7.8 magnitude quake shakes Alaska coast, raises tsunami warning


7.8 magnitude quake shakes Alaska coast, raises tsunami warning

The United States Geological Survey (USGS) has issued a tsunami warning in an area of ​​around 186 miles (300 kilometers) around the epicenter, which originated in the sea, at about 6.2 miles (10 kilometers) deep since 60 miles south-southeast of the remote town of Perryville.

A preliminary magnitude 7.8 earthquake on the Richter scale occurred Tuesday night (Wednesday morning in Florida) south of the Alaska Peninsula.

The United States Geological Survey (USGS) has issued a tsunami warning in an area of ​​around 186 miles (300 kilometers) around the epicenter, which originated in the sea, at about 6.2 miles (10 kilometers) deep since 60 miles south-southeast of the remote town of Perryville.

"According to the preliminary parameters of the earthquake ... dangerous tsunami waves are possible for the coasts located within 300 km (186 miles) of the earthquake epicenter," said the Pacific Tsunami Warning Center.

The tsunami warning is in effect for the Alaska Peninsula and southern Alaska. "For other Pacific coasts of the United States and Canada in North America, the level of tsunami hazard is being assessed," the report added.

The earthquake was felt hundreds of miles away, from Anchorage, the capital, about 500 miles. Although people in Anchorage may have received tsunami warning alerts, the Anchorage area is not at risk, Louise Fode, warning coordinating meteorologist for the National Weather Service, told the Anchorage Daily News.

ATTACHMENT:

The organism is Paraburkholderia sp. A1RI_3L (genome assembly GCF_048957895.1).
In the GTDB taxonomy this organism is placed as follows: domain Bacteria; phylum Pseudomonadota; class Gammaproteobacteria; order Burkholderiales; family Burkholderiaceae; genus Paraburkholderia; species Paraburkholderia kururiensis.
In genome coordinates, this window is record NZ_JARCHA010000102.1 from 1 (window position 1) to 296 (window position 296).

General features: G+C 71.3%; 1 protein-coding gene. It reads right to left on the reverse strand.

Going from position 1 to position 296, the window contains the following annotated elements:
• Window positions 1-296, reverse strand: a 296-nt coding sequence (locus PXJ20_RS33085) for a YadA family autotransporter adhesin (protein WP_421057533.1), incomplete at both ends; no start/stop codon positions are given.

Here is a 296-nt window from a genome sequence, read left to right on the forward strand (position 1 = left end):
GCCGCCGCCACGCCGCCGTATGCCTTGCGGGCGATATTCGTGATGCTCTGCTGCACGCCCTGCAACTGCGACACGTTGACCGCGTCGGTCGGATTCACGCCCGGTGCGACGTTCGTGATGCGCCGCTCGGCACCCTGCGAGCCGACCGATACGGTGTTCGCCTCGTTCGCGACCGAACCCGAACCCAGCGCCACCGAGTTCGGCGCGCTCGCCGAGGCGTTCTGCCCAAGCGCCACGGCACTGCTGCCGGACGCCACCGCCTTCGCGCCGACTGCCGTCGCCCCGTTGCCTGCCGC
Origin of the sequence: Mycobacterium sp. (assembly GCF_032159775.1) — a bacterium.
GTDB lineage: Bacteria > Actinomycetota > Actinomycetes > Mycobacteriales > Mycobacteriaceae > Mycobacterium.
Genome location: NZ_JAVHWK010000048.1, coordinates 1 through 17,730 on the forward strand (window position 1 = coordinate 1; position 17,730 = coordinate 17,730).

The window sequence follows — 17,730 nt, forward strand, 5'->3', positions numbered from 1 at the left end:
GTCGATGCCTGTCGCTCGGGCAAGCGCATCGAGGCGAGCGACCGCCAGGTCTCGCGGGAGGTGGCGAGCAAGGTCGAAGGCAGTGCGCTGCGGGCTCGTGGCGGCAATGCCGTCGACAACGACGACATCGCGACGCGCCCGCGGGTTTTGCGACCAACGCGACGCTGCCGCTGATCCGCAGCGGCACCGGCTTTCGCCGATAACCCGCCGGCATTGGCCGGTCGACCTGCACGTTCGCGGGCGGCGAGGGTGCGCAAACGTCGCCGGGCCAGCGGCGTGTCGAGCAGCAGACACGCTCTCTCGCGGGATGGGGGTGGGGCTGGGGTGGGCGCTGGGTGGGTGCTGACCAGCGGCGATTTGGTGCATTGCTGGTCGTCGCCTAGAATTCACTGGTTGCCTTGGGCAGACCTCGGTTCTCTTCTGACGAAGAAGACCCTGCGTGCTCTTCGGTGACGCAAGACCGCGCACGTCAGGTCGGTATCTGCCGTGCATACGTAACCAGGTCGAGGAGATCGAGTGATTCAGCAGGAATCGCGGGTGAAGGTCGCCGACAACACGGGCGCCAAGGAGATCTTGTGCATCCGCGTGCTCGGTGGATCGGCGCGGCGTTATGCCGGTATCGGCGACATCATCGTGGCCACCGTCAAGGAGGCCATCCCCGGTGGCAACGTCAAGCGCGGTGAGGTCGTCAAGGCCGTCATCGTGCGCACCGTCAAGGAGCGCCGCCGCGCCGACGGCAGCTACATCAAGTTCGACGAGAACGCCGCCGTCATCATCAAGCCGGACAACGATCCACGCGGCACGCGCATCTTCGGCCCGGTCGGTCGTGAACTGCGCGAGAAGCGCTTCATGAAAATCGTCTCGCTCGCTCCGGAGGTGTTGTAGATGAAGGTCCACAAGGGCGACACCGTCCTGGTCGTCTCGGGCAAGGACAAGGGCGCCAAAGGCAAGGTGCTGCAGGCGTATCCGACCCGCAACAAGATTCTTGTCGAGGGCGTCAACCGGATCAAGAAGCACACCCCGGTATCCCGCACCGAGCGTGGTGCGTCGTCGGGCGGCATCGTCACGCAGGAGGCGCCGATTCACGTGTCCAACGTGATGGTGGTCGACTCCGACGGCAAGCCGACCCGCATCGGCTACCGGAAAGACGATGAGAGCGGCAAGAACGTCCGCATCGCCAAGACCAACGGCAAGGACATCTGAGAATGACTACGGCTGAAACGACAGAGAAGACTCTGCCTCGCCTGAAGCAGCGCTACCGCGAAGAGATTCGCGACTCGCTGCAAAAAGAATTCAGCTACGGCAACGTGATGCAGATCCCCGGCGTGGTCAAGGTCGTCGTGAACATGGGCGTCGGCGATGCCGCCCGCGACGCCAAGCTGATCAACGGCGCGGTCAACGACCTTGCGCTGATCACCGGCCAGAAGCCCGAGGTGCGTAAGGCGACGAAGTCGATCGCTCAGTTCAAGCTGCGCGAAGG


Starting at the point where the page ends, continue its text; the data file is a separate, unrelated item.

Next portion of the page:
Authorities recommend that people in an area under tsunami alert move to higher ground or inland, beyond designated danger zones. Those in those areas should get away from and out of the water, follow the recommendations of local officials, and stay away from shore until the alert is removed and authorities report it is safe.
On the island of Kodiak, northeast of where the epicenter was recorded, tsunami warning sirens have sounded, and residents are moving to higher parts. The Kodiak High School opened its doors to evacuees, as did the local Catholic school.

At the Kodiak Coast Guard base, residents were ordered to head to Aviation Hill, a high ground overlooking the nearby airport. Local public radio station reminded evacuees to wear face masks to protect themselves from the coronavirus, Anchorage reported.


Alarms also sounded in towns such as Homer or Sand Point where the inhabitants have moved to higher areas.

At Sand Point, they were expecting a possible first wave to arrive at around 11:15 p.m. (an hour after the quake occurred), Jordan Keeler, the city manager, told the Anchorage Daily News, but it never happened.

"The first wave did not materialize, which is a great thing," said Keeler, who had been in close contact with public safety personnel at Sand Point.

Alaska is part of the Pacific Ring of Fire, seismically active. The strongest earthquake ever in North America, of 9.2 magnitude, occurred there in 1964, devastating Anchorage and unleashing a tsunami in the Gulf of Alaska, the west coast of the United States and Hawaii.

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